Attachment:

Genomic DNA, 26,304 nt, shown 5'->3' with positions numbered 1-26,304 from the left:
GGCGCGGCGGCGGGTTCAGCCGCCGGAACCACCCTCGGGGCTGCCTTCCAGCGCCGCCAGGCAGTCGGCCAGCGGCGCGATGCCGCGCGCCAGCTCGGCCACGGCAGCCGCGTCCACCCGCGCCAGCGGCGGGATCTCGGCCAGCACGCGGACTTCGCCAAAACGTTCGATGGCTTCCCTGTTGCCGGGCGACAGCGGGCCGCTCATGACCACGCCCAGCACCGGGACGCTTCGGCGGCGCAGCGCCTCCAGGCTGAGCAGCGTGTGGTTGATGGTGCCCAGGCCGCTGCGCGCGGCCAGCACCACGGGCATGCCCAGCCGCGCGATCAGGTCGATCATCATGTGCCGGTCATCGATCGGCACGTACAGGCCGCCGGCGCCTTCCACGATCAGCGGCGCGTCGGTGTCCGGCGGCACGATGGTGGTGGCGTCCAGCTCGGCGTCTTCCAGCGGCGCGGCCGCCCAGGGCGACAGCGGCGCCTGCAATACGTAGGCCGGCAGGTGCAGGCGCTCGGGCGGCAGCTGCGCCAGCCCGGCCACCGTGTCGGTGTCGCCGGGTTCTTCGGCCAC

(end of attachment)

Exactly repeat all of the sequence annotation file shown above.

Genomic DNA, 26,304 nt, shown 5'->3' with positions numbered 1-26,304 from the left:
GGCGCGGCGGCGGGTTCAGCCGCCGGAACCACCCTCGGGGCTGCCTTCCAGCGCCGCCAGGCAGTCGGCCAGCGGCGCGATGCCGCGCGCCAGCTCGGCCACGGCAGCCGCGTCCACCCGCGCCAGCGGCGGGATCTCGGCCAGCACGCGGACTTCGCCAAAACGTTCGATGGCTTCCCTGTTGCCGGGCGACAGCGGGCCGCTCATGACCACGCCCAGCACCGGGACGCTTCGGCGGCGCAGCGCCTCCAGGCTGAGCAGCGTGTGGTTGATGGTGCCCAGGCCGCTGCGCGCGGCCAGCACCACGGGCATGCCCAGCCGCGCGATCAGGTCGATCATCATGTGCCGGTCATCGATCGGCACGTACAGGCCGCCGGCGCCTTCCACGATCAGCGGCGCGTCGGTGTCCGGCGGCACGATGGTGGTGGCGTCCAGCTCGGCGTCTTCCAGCGGCGCGGCCGCCCAGGGCGACAGCGGCGCCTGCAATACGTAGGCCGGCAGGTGCAGGCGCTCGGGCGGCAGCTGCGCCAGCCCGGCCACCGTGTCGGTGTCGCCGGGTTCTTCGGCCAC